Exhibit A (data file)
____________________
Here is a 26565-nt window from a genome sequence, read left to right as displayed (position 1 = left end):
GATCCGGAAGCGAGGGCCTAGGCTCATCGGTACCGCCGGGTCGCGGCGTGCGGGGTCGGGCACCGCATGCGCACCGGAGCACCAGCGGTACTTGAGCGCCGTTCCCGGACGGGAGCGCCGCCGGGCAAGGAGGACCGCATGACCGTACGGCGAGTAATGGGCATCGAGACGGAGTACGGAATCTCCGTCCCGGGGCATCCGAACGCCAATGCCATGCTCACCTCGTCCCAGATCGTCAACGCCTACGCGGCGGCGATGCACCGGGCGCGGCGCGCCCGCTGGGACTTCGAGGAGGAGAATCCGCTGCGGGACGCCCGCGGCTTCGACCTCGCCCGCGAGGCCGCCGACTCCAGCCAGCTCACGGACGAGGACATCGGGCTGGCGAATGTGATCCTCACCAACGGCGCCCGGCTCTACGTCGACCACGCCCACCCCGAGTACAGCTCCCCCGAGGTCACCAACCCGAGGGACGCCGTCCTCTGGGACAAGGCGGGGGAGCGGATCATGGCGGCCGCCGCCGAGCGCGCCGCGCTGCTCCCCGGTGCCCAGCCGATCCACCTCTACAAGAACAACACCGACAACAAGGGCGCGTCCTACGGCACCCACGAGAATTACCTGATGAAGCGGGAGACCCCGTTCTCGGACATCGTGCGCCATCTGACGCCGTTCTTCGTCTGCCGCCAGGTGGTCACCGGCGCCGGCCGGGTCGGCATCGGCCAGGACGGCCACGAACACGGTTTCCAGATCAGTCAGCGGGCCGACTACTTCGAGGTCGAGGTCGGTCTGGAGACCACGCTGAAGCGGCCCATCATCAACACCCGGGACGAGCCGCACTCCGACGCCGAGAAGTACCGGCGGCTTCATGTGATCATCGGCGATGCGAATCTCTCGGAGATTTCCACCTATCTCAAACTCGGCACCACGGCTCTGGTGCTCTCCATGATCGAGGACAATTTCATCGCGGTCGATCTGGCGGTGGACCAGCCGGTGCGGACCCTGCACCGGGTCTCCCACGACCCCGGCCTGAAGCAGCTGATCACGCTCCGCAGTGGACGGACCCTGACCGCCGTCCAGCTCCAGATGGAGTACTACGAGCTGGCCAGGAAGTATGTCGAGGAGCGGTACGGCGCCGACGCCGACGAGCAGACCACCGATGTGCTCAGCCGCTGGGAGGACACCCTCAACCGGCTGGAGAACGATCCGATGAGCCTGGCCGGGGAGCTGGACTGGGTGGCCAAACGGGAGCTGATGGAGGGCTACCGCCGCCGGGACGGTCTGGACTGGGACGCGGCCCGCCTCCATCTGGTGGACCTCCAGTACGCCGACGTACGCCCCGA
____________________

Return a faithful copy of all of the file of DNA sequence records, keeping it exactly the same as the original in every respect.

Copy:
Here is a 26565-nt window from a genome sequence, read left to right as displayed (position 1 = left end):
GATCCGGAAGCGAGGGCCTAGGCTCATCGGTACCGCCGGGTCGCGGCGTGCGGGGTCGGGCACCGCATGCGCACCGGAGCACCAGCGGTACTTGAGCGCCGTTCCCGGACGGGAGCGCCGCCGGGCAAGGAGGACCGCATGACCGTACGGCGAGTAATGGGCATCGAGACGGAGTACGGAATCTCCGTCCCGGGGCATCCGAACGCCAATGCCATGCTCACCTCGTCCCAGATCGTCAACGCCTACGCGGCGGCGATGCACCGGGCGCGGCGCGCCCGCTGGGACTTCGAGGAGGAGAATCCGCTGCGGGACGCCCGCGGCTTCGACCTCGCCCGCGAGGCCGCCGACTCCAGCCAGCTCACGGACGAGGACATCGGGCTGGCGAATGTGATCCTCACCAACGGCGCCCGGCTCTACGTCGACCACGCCCACCCCGAGTACAGCTCCCCCGAGGTCACCAACCCGAGGGACGCCGTCCTCTGGGACAAGGCGGGGGAGCGGATCATGGCGGCCGCCGCCGAGCGCGCCGCGCTGCTCCCCGGTGCCCAGCCGATCCACCTCTACAAGAACAACACCGACAACAAGGGCGCGTCCTACGGCACCCACGAGAATTACCTGATGAAGCGGGAGACCCCGTTCTCGGACATCGTGCGCCATCTGACGCCGTTCTTCGTCTGCCGCCAGGTGGTCACCGGCGCCGGCCGGGTCGGCATCGGCCAGGACGGCCACGAACACGGTTTCCAGATCAGTCAGCGGGCCGACTACTTCGAGGTCGAGGTCGGTCTGGAGACCACGCTGAAGCGGCCCATCATCAACACCCGGGACGAGCCGCACTCCGACGCCGAGAAGTACCGGCGGCTTCATGTGATCATCGGCGATGCGAATCTCTCGGAGATTTCCACCTATCTCAAACTCGGCACCACGGCTCTGGTGCTCTCCATGATCGAGGACAATTTCATCGCGGTCGATCTGGCGGTGGACCAGCCGGTGCGGACCCTGCACCGGGTCTCCCACGACCCCGGCCTGAAGCAGCTGATCACGCTCCGCAGTGGACGGACCCTGACCGCCGTCCAGCTCCAGATGGAGTACTACGAGCTGGCCAGGAAGTATGTCGAGGAGCGGTACGGCGCCGACGCCGACGAGCAGACCACCGATGTGCTCAGCCGCTGGGAGGACACCCTCAACCGGCTGGAGAACGATCCGATGAGCCTGGCCGGGGAGCTGGACTGGGTGGCCAAACGGGAGCTGATGGAGGGCTACCGCCGCCGGGACGGTCTGGACTGGGACGCGGCCCGCCTCCATCTGGTGGACCTCCAGTACGCCGACGTACGCCCCGA